Indie game developers seem to be divided into two camps: cloners and non-cloners. The cloners are doing it for the money and the non-cloners are doing it for “art”. I fall into the cloner category at the moment, but there is a reason for this … read on.
In December 2004 I started making a kung fu platform game with BlitzPlus that I thought was going to be pretty interesting. Then, after around 6 months development, I realised that the target market is (potentially) tiny, plus my game was realistically going to take years to finish at the current rate (I was working on it during evenings and weekends). What I really wanted to do was complete a game and actually sell it, and I knew that the platform game was too complex and that I should start with something simpler and more marketable. So I changed “game” plan, so to speak, and made a Tetris clone as a practice piece, and a couple of other free games/demos: see http://www.greyaliengames.com/free.php
Then I made a match-3 engine to see if I could get it to commercial standard in a quick(ish) time period; however, it was still HARD work. The idea was to get experience in the Indie market with a couple of easier-to-make, and popular games, before finally venturing down more interesting paths. Then hopefully my more wacky games (that I’ve yet to make) will be accepted by the portals, and if not, I can fall back on the skills that I have learnt and sell the games myself via my own website.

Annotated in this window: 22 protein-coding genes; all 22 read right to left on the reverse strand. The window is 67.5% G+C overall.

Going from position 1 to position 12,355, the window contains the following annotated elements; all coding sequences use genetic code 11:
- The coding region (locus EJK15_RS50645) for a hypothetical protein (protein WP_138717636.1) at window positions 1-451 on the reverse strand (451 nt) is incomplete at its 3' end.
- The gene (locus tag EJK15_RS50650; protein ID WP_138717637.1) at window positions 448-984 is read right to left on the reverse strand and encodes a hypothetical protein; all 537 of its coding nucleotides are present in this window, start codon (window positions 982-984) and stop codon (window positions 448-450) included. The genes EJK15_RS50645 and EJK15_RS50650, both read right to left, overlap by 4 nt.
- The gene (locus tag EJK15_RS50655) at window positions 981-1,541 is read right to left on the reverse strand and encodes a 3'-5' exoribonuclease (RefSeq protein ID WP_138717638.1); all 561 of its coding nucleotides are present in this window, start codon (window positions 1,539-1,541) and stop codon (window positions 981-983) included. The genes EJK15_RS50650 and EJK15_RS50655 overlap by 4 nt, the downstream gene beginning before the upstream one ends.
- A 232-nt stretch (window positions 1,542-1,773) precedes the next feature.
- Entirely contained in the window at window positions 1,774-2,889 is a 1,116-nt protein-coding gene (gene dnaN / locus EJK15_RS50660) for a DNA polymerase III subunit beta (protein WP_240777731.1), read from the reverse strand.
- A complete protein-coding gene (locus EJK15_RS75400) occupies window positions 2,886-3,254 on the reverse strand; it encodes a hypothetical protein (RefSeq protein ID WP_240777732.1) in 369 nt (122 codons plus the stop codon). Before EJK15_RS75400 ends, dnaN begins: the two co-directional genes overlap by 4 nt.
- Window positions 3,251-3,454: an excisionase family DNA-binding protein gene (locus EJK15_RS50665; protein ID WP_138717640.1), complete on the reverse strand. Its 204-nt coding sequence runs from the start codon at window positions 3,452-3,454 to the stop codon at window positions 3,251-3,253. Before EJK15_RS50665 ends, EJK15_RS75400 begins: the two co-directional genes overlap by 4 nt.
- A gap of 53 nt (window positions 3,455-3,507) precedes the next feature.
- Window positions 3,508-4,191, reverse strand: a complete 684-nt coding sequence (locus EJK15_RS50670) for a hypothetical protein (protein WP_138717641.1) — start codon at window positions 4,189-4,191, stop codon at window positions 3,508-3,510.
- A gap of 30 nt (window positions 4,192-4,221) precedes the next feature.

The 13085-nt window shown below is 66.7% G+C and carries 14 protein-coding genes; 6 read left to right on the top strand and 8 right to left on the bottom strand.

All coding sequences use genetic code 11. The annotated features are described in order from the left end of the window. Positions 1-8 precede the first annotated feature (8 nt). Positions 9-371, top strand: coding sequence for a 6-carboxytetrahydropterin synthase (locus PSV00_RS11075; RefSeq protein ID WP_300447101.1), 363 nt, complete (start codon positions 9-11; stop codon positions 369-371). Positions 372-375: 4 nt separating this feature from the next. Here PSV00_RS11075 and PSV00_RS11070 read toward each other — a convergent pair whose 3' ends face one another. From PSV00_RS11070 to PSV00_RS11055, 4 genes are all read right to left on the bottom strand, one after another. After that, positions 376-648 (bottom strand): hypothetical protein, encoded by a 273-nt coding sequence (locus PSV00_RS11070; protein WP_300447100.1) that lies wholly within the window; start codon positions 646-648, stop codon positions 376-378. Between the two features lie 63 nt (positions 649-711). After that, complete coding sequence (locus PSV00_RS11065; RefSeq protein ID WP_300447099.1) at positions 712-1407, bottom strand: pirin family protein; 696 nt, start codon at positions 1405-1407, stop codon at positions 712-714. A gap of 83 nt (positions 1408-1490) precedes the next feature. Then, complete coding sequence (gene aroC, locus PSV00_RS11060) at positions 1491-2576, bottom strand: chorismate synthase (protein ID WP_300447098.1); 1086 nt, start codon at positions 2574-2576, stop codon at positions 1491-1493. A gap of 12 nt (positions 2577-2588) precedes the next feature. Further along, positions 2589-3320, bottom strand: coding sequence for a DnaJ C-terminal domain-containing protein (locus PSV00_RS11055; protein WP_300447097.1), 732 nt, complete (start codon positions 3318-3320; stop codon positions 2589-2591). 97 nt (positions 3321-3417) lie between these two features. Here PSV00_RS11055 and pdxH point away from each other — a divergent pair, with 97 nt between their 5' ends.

What I have done is a means to an end; a sound business plan – clone to gain skills, then release the cool stuff later. You’ll just have to see whether I do that or not, or maybe I’ll just become REALLY good at cloning (the match-3 “King”), or making clones with something different in them … who knows.
In fact the idea of making clones with something different in them is interesting (to me) because you think “hmm, here’s a cool idea, but why isn’t in the other clones, maybe the players won’t like it, or it’s too fiddly to implement, or maybe it is just plain cool and should go in after all” etc. Plus you get to explore FULLY how a certain game engine works and what is good about it and what isn’t so you can either a) duplicate or b) remove or c) improve. Many people fail to do both b) and c) with their clones I have noticed. I think one of the key skills in making good games is the ability to criticise your own work and to improve it accordingly.
Anyway, watch this space, the match-3 “King” will rule one day soon…